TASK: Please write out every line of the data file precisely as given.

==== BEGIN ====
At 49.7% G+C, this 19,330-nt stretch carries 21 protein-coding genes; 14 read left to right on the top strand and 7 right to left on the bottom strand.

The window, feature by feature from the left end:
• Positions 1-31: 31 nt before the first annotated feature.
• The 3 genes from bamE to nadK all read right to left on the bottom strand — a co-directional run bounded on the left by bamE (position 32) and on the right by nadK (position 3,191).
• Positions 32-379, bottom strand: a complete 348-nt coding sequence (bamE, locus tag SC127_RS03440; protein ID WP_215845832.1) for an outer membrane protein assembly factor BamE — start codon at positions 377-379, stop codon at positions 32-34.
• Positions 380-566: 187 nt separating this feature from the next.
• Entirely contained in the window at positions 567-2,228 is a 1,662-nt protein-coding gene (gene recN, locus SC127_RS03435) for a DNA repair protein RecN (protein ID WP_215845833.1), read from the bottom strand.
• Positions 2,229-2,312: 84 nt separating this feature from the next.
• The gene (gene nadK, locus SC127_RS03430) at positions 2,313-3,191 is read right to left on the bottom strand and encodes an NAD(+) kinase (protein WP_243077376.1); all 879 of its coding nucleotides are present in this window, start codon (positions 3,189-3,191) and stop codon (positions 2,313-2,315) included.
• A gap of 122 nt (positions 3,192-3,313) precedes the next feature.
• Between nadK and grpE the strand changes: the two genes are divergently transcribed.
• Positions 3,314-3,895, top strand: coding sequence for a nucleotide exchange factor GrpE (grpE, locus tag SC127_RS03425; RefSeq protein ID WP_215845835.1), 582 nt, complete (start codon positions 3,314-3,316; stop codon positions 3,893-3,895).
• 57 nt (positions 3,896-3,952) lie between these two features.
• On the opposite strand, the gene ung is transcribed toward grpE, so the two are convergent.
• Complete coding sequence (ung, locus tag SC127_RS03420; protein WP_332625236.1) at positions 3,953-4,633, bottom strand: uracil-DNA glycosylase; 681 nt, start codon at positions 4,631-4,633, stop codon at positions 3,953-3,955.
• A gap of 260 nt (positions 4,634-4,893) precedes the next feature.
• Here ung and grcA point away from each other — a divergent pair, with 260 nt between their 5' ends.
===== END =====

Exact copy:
At 49.7% G+C, this 19,330-nt stretch carries 21 protein-coding genes; 14 read left to right on the top strand and 7 right to left on the bottom strand.

The window, feature by feature from the left end:
• Positions 1-31: 31 nt before the first annotated feature.
• The 3 genes from bamE to nadK all read right to left on the bottom strand — a co-directional run bounded on the left by bamE (position 32) and on the right by nadK (position 3,191).
• Positions 32-379, bottom strand: a complete 348-nt coding sequence (bamE, locus tag SC127_RS03440; protein ID WP_215845832.1) for an outer membrane protein assembly factor BamE — start codon at positions 377-379, stop codon at positions 32-34.
• Positions 380-566: 187 nt separating this feature from the next.
• Entirely contained in the window at positions 567-2,228 is a 1,662-nt protein-coding gene (gene recN, locus SC127_RS03435) for a DNA repair protein RecN (protein ID WP_215845833.1), read from the bottom strand.
• Positions 2,229-2,312: 84 nt separating this feature from the next.
• The gene (gene nadK, locus SC127_RS03430) at positions 2,313-3,191 is read right to left on the bottom strand and encodes an NAD(+) kinase (protein WP_243077376.1); all 879 of its coding nucleotides are present in this window, start codon (positions 3,189-3,191) and stop codon (positions 2,313-2,315) included.
• A gap of 122 nt (positions 3,192-3,313) precedes the next feature.
• Between nadK and grpE the strand changes: the two genes are divergently transcribed.
• Positions 3,314-3,895, top strand: coding sequence for a nucleotide exchange factor GrpE (grpE, locus tag SC127_RS03425; RefSeq protein ID WP_215845835.1), 582 nt, complete (start codon positions 3,314-3,316; stop codon positions 3,893-3,895).
• 57 nt (positions 3,896-3,952) lie between these two features.
• On the opposite strand, the gene ung is transcribed toward grpE, so the two are convergent.
• Complete coding sequence (ung, locus tag SC127_RS03420; protein WP_332625236.1) at positions 3,953-4,633, bottom strand: uracil-DNA glycosylase; 681 nt, start codon at positions 4,631-4,633, stop codon at positions 3,953-3,955.
• A gap of 260 nt (positions 4,634-4,893) precedes the next feature.
• Here ung and grcA point away from each other — a divergent pair, with 260 nt between their 5' ends.